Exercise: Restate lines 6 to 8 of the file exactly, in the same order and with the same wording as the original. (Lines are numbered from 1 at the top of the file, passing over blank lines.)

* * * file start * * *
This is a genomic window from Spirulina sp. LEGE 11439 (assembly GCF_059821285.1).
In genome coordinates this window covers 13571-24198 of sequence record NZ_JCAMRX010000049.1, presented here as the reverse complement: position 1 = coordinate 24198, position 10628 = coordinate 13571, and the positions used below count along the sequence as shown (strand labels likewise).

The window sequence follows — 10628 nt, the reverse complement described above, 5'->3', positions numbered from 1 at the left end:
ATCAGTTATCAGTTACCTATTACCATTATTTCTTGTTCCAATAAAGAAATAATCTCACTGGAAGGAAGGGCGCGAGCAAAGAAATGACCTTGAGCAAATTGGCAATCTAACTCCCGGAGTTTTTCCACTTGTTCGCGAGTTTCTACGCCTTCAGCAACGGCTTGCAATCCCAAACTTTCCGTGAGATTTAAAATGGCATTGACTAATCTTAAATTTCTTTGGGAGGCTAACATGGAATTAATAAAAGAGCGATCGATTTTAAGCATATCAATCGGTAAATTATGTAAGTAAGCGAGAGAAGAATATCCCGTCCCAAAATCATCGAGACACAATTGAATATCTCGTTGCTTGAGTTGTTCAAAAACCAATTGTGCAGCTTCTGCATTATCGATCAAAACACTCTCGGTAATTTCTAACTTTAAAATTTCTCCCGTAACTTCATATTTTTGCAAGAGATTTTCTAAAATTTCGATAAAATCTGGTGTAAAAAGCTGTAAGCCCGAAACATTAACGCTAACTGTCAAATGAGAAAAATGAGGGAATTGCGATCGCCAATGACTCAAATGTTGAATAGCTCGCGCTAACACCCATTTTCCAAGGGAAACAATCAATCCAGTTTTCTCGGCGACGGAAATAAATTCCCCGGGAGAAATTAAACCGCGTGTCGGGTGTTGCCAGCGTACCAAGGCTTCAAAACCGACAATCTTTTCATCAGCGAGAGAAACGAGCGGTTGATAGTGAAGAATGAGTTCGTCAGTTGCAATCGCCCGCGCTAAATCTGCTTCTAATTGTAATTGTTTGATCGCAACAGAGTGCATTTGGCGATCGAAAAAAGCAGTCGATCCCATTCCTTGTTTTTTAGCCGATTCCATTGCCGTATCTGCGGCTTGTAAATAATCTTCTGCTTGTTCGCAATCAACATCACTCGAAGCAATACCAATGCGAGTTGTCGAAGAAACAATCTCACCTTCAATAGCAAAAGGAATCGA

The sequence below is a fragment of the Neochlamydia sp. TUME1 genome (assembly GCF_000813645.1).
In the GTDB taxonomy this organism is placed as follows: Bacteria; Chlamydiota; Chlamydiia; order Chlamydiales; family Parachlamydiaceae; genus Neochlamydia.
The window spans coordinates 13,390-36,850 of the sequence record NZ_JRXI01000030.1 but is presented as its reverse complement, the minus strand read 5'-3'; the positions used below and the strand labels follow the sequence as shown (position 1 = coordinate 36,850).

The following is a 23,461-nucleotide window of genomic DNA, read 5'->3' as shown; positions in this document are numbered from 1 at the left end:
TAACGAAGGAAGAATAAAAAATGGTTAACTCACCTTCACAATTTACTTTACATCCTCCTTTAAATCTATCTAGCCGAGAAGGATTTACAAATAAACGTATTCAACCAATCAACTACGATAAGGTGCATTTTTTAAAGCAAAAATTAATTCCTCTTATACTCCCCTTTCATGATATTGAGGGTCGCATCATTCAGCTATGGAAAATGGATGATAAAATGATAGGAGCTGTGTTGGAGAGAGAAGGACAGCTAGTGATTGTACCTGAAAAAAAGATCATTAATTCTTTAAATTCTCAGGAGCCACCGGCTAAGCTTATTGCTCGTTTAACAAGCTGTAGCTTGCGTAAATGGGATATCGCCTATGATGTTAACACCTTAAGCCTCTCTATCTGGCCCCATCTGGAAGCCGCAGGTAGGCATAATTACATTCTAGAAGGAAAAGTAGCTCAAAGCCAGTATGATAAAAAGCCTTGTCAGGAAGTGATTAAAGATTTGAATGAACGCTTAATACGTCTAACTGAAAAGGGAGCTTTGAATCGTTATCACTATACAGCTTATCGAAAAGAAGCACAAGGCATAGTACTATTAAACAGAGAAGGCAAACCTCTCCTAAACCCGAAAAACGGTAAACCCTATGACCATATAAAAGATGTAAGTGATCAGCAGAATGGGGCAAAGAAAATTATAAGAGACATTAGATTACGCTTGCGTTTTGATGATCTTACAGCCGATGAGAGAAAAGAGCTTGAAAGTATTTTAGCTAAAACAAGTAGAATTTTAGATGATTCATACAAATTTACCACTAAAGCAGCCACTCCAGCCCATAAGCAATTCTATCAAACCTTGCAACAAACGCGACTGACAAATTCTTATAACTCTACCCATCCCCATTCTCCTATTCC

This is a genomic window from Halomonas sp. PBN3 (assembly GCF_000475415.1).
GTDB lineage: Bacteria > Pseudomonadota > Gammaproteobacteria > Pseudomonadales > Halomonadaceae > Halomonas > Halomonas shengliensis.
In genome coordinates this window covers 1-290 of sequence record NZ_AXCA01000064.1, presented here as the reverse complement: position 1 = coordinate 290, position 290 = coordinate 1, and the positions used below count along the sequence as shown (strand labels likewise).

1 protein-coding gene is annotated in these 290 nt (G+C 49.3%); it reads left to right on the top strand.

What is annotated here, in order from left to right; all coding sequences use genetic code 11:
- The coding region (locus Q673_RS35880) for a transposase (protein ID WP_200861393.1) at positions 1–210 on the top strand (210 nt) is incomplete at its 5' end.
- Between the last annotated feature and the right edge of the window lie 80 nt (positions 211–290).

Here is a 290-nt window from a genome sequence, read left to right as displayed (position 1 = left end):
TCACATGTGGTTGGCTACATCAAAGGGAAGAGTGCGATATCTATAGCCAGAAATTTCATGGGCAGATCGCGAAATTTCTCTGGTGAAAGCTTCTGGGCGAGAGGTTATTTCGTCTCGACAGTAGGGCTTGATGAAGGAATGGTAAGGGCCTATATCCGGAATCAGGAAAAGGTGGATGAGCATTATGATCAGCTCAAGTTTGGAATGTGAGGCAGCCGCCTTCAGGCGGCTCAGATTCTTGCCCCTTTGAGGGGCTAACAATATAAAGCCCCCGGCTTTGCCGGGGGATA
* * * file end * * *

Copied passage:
In the GTDB taxonomy this organism is placed as follows: Bacteria; Chlamydiota; Chlamydiia; order Chlamydiales; family Parachlamydiaceae; genus Neochlamydia.
The window spans coordinates 13,390-36,850 of the sequence record NZ_JRXI01000030.1 but is presented as its reverse complement, the minus strand read 5'-3'; the positions used below and the strand labels follow the sequence as shown (position 1 = coordinate 36,850).

The following is a 23,461-nucleotide window of genomic DNA, read 5'->3' as shown; positions in this document are numbered from 1 at the left end: